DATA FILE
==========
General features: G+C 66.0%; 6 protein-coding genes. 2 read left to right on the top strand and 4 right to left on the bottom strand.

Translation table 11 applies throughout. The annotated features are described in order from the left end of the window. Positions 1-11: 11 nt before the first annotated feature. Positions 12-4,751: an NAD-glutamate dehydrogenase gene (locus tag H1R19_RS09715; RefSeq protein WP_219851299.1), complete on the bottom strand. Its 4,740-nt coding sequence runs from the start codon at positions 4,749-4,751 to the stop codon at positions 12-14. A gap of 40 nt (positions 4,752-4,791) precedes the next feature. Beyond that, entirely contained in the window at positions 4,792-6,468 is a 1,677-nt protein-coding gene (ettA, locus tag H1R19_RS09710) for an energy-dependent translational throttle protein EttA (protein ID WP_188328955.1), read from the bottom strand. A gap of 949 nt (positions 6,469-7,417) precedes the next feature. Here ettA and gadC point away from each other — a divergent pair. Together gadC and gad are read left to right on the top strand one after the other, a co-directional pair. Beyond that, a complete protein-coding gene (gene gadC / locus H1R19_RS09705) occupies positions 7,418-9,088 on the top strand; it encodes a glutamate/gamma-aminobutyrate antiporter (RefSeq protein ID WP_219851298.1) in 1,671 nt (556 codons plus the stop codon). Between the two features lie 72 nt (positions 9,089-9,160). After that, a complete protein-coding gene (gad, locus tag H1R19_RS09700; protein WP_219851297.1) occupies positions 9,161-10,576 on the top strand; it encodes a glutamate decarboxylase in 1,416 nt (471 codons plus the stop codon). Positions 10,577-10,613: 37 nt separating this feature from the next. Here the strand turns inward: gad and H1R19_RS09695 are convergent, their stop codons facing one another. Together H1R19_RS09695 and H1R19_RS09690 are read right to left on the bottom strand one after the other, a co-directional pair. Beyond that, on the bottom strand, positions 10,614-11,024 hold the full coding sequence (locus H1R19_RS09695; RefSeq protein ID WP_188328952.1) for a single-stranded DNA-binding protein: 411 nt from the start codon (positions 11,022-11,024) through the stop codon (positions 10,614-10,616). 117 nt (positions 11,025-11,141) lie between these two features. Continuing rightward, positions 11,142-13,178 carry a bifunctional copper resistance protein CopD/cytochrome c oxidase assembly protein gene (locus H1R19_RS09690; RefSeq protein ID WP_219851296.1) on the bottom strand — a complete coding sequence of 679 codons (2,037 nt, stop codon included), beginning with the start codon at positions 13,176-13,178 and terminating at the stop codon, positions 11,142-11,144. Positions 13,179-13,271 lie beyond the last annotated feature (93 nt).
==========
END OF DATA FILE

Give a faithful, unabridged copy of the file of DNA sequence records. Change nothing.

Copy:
General features: G+C 66.0%; 6 protein-coding genes. 2 read left to right on the top strand and 4 right to left on the bottom strand.

Translation table 11 applies throughout. The annotated features are described in order from the left end of the window. Positions 1-11: 11 nt before the first annotated feature. Positions 12-4,751: an NAD-glutamate dehydrogenase gene (locus tag H1R19_RS09715; RefSeq protein WP_219851299.1), complete on the bottom strand. Its 4,740-nt coding sequence runs from the start codon at positions 4,749-4,751 to the stop codon at positions 12-14. A gap of 40 nt (positions 4,752-4,791) precedes the next feature. Beyond that, entirely contained in the window at positions 4,792-6,468 is a 1,677-nt protein-coding gene (ettA, locus tag H1R19_RS09710) for an energy-dependent translational throttle protein EttA (protein ID WP_188328955.1), read from the bottom strand. A gap of 949 nt (positions 6,469-7,417) precedes the next feature. Here ettA and gadC point away from each other — a divergent pair. Together gadC and gad are read left to right on the top strand one after the other, a co-directional pair. Beyond that, a complete protein-coding gene (gene gadC / locus H1R19_RS09705) occupies positions 7,418-9,088 on the top strand; it encodes a glutamate/gamma-aminobutyrate antiporter (RefSeq protein ID WP_219851298.1) in 1,671 nt (556 codons plus the stop codon). Between the two features lie 72 nt (positions 9,089-9,160). After that, a complete protein-coding gene (gad, locus tag H1R19_RS09700; protein WP_219851297.1) occupies positions 9,161-10,576 on the top strand; it encodes a glutamate decarboxylase in 1,416 nt (471 codons plus the stop codon). Positions 10,577-10,613: 37 nt separating this feature from the next. Here the strand turns inward: gad and H1R19_RS09695 are convergent, their stop codons facing one another. Together H1R19_RS09695 and H1R19_RS09690 are read right to left on the bottom strand one after the other, a co-directional pair. Beyond that, on the bottom strand, positions 10,614-11,024 hold the full coding sequence (locus H1R19_RS09695; RefSeq protein ID WP_188328952.1) for a single-stranded DNA-binding protein: 411 nt from the start codon (positions 11,022-11,024) through the stop codon (positions 10,614-10,616). 117 nt (positions 11,025-11,141) lie between these two features. Continuing rightward, positions 11,142-13,178 carry a bifunctional copper resistance protein CopD/cytochrome c oxidase assembly protein gene (locus H1R19_RS09690; RefSeq protein ID WP_219851296.1) on the bottom strand — a complete coding sequence of 679 codons (2,037 nt, stop codon included), beginning with the start codon at positions 13,176-13,178 and terminating at the stop codon, positions 11,142-11,144. Positions 13,179-13,271 lie beyond the last annotated feature (93 nt).